Sorghum, drought and fungi

Sorghum (Sorghum bicolor) is a grass closely related to sugarcane (Saccharum) and corn (Zea mays). It is the fifth most important cereal crop, globally and its use is increasing due to its ability to resist drought. We are studying the role that fungi play in sorghum’s drought resistance and initiated our studies with the obligately mutualistic mycorrhizal fungi found in sorghum roots, arbuscular mycorrhizal fungi (AM fungi). These fungi bring phosphorous and water to the plant, and for this service the plant pays them ca. 20% of the sugar and fats that it makes from photosynthesis. When sorghum has AM fungi, it turns on hundreds of genes that are silent without the fungi. We found that AM fungi show a remarkably strong succession over the four months that sorghum takes to go from germination to seed maturation (Gao, et al. 2019). When plants experience drought before flowering, the largest, strongest, concerted change in plant gene expression encompasses those hundreds of genes that sorghum uses to manage AM fungi (Varaquoux, et al. 2019). We think that the plant quits paying the AM fungi for phosphorous that it cannot use. When water returns, the expression of the genes returns to normal and, remarkably, so does the abundance of the same species of AM fungi that were in the roots prior to drought. We have also examined the community of all fungi, finding that root and leaf communities assemble by chance in the first few weeks of growth, but they fall under selection by the plant to arrive at their mature composition (Gao, et al. in press). We, now, are working with colleagues who have examined the role of bacteria in sorghum growth (Ling, et al. 2018) to see how fungi interact with these other microbes.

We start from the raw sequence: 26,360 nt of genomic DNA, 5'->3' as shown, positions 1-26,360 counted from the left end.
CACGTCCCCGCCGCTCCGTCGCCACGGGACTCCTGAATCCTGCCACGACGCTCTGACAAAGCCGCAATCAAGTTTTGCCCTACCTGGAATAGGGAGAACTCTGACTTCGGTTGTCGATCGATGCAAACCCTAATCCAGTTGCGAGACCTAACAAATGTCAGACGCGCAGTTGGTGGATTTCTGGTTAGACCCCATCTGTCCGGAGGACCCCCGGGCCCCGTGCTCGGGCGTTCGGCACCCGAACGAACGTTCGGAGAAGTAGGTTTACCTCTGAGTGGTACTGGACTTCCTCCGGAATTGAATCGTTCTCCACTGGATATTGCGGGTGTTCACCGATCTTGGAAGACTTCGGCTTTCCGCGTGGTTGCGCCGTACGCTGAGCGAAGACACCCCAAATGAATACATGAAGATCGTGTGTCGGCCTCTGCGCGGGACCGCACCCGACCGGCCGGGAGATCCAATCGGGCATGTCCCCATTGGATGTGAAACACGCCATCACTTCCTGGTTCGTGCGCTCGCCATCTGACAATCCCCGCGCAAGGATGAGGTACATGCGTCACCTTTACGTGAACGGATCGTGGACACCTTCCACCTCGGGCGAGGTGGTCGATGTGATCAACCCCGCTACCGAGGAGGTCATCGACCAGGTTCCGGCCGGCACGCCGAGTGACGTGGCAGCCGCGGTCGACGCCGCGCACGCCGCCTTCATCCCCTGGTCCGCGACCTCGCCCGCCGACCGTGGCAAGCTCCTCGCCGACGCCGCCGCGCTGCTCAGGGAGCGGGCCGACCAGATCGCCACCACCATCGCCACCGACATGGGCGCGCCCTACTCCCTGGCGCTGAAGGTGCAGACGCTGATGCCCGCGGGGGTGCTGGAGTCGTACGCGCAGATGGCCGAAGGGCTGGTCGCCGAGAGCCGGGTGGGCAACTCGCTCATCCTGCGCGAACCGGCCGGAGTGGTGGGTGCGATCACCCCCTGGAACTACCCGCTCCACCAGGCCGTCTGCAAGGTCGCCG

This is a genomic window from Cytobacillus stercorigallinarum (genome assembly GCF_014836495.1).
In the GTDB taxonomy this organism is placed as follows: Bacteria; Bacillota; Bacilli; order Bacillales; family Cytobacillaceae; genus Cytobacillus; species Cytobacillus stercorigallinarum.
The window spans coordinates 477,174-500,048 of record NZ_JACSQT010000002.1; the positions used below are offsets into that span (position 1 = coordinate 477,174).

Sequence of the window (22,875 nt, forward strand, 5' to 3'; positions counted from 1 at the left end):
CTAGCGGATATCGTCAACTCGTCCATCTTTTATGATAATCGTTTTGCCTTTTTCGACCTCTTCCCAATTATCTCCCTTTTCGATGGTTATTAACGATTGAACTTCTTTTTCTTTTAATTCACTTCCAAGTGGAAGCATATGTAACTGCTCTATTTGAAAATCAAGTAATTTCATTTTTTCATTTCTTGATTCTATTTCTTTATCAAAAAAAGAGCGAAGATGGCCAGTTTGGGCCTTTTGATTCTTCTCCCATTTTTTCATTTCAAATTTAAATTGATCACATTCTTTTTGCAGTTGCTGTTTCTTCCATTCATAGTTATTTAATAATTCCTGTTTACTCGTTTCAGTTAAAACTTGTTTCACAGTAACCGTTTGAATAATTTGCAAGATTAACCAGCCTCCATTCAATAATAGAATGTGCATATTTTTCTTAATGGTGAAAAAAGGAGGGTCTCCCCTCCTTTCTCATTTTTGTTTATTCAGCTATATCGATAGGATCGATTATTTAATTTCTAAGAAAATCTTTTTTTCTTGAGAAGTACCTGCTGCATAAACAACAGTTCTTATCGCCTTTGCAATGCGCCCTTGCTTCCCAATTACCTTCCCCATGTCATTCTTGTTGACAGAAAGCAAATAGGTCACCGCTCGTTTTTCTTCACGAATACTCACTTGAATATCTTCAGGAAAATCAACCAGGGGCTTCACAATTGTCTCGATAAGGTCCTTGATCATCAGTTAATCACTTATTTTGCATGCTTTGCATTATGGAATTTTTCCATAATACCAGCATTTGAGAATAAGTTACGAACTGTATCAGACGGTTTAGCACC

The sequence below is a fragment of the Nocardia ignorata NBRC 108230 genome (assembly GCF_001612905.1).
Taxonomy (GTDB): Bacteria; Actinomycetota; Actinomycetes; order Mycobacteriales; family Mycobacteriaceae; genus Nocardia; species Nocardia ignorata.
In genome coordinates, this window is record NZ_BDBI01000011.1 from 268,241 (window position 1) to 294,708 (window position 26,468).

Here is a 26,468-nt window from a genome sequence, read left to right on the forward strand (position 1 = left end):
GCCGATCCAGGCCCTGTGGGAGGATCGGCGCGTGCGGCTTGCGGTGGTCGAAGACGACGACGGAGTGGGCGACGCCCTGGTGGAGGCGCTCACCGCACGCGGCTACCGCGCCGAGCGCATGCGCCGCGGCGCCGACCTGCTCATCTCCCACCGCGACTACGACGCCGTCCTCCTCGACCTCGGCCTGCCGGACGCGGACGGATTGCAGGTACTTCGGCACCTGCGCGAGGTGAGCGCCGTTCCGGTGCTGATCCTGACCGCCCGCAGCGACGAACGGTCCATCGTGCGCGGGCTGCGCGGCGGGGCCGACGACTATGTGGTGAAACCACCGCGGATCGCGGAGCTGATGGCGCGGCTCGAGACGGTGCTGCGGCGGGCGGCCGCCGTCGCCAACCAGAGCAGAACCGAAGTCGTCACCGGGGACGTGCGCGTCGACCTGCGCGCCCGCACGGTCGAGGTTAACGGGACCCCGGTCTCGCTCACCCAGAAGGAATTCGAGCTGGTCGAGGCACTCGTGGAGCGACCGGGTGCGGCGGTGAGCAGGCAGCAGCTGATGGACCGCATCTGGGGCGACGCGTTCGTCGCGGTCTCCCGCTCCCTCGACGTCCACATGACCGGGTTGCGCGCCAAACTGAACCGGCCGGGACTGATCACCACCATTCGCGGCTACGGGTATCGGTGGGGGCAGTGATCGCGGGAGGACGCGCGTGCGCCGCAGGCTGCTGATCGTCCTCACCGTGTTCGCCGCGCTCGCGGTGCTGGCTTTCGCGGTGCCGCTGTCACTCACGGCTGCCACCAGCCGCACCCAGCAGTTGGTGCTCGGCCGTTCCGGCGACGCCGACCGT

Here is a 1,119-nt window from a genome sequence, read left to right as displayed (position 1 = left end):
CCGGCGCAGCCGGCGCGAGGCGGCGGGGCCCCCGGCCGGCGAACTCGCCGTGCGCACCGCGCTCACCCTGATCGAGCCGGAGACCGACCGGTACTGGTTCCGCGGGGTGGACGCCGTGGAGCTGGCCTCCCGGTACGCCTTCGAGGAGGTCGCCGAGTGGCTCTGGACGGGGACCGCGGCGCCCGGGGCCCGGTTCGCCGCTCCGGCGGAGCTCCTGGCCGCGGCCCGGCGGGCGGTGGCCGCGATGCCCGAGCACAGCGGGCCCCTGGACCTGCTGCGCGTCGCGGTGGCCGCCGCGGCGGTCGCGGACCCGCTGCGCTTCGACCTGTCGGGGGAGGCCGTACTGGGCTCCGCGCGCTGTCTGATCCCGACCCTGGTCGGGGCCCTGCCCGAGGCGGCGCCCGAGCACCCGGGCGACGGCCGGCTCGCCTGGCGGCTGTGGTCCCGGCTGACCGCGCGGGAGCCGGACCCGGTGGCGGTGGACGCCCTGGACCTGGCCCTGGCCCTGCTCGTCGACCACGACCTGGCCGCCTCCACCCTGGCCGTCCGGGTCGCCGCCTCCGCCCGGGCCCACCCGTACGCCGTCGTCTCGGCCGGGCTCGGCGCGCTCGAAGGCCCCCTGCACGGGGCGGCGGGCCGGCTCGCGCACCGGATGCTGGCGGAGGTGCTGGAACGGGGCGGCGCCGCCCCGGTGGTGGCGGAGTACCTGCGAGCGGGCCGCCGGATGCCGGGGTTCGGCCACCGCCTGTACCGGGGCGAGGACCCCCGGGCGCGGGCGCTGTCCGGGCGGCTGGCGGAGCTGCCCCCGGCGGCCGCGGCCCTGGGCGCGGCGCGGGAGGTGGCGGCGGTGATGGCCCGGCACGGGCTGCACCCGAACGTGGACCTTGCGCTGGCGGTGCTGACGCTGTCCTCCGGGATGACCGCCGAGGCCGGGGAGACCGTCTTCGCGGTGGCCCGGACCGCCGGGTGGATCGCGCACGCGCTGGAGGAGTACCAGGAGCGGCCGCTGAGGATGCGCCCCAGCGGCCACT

Publications on Sorghum and Fungi

  • Gao, Cheng, Liliam Montoya, Ling Xu, Mary Madera, Joy Hollingsworth, Elizabeth Purdom, Vasanth Singan, John Vogel, Robert B. Hutmacher, Jeffery A. Dahlberg, Devin Coleman-Derr, Peggy G. Lemaux, John W. Taylor. 2020. Fungal community assembly in drought stressed sorghum shows stochasticity, selection, and universal ecological dynamics. Nature Communications 11:1-14.
  • Nelle Varoquaux, Benjamin Cole, Cheng Gao, Grady Pierroz, Christopher R. Baker, Dhruv Patel, Mary Madera, Tim Jeffers, Joy Hollingsworth, Julie Sievert, Yuko Yoshinaga, Judith A. Owiti, Vasanth R. Singan, Stephanie DeGraaf, Ling Xu, Matthew J. Blow, Maria J. Harrison, Axel Visel, Christer Jansson, Krishna K. Niyogi, Robert Hutmacher, Devin Coleman-Derr, Ronan C. O'Malley, John W. Taylor, Jeffery Dahlberg, John P. Vogel, Peggy G. Lemaux, and Elizabeth Purdom. 2019. Transcriptomic analysis of field-droughted sorghum from seedling to maturity reveals biotic and metabolic responses. Proc Natl Acad Sci USA first published December 5, 2019.
  • Gao, C., Montoya, L., Xu, L., Madera, M., Hollingsworth, J., Purdom, E., Hutmacher, R.B., Dahlberg, J.A., Coleman-Derr, D. Lemaux, P.G. and Taylor, J.W., 2019. Strong succession in arbuscular mycorrhizal fungal communities. The ISME journal, 13:214-226.
  • Ling Xu, Dan Naylor, Zhaobin Dong, Tuesday Simmons, Grady Pierroz, Kim K. Hixson, Young-Mo Kim, Erika M. Zink, Kristin M. Engbrecht, Yi Wang, Cheng Gao, Stephanie DeGraaf, Mary A. Madera, Julie A. Sievert, Joy Hollingsworth, Devon Birdseye, Henrik V. Scheller, Robert Hutmacher, Jeffery Dahlberg, Christer Jansson, John W. Taylor, Peggy G. Lemaux, and Devin Coleman-Derr (2018). Drough delays development of the sorghum root microbiome and enriches for monoderm bacteria. Proceedigns of the National Academy of Sciences, 115(18), E4284-E4293.